New York City’s Open Streets program grew out of a clamor for more outdoor space early in the coronavirus pandemic.
But the traffic-free zones also became a vital lifeline for struggling restaurants and bars that embraced curbside dining.
Now, the economic impact of the initiative is being measured for the first time in a new city report that finds that restaurants and bars on the most successful Open Streets reported stronger sales than those on similar commercial streets with car traffic — and in some cases, did better than they did before the pandemic.
Some Open Streets even attracted new restaurants and bars during the first 18 months of Covid-19, when many businesses remained closed or limited their operations.
releasing the report on Tuesday as city officials seek to make outdoor dining permanent through an initiative known as Open Restaurants, which has enrolled more than 12,000 restaurants and bars. That initiative grew out of the Open Streets program, which was made permanent in 2021, though its efforts have been scaled back in some neighborhoods.
Critics of outdoor dining have complained that it has increased noise, trash and rats, as well as blocked sidewalks, taken away parking spots and worsened congestion, and they say it is no longer necessary as the city continues to recover from the pandemic.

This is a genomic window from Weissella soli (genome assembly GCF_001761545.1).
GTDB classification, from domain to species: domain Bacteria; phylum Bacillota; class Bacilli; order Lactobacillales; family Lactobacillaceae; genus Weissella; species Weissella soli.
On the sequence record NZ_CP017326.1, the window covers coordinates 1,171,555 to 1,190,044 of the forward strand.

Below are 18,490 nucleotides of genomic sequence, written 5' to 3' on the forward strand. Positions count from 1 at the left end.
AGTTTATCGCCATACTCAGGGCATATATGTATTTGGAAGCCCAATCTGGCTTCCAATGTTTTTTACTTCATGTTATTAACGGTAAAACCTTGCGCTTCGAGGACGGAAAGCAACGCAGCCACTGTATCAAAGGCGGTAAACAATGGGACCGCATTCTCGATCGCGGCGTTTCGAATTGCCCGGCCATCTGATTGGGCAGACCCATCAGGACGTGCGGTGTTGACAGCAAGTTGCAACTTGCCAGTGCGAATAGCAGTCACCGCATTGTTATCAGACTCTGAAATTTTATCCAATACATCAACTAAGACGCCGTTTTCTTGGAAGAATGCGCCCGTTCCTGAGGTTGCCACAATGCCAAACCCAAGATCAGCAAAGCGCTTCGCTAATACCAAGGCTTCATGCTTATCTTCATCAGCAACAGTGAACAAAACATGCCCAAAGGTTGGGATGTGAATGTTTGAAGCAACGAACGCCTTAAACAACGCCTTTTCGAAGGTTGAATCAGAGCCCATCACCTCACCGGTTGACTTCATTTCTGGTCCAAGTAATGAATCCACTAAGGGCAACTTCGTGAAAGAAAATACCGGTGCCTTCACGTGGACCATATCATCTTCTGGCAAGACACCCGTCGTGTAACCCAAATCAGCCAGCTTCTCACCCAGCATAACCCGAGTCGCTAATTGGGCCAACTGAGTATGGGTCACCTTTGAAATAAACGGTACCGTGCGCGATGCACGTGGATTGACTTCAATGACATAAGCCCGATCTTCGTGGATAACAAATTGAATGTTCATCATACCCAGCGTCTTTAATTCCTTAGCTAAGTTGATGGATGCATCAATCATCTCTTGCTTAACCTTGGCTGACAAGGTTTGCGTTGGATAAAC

State Assemblyman David I. Weprin, a Queens Democrat, said that there are both benefits and drawbacks to outdoor dining, and that each site should be assessed individually to determine whether an outdoor option is still necessary. “It shouldn’t just be an automatic OK like we did during the pandemic,” Mr. Weprin said. “I think there is less of a need now.”
six-block Open Street on Vanderbilt Avenue in 2020 to aid struggling restaurants and bars. Now, 24 establishments offer outdoor dining there and help pay for its operation, including seven that opened during the pandemic. Three more restaurants are coming soon.
“It’s really become a gathering place,” said Megan Robinson, the co-chairwoman of a volunteer committee that runs Vanderbilt. “I think people want to support their local businesses and this makes it easy for them.”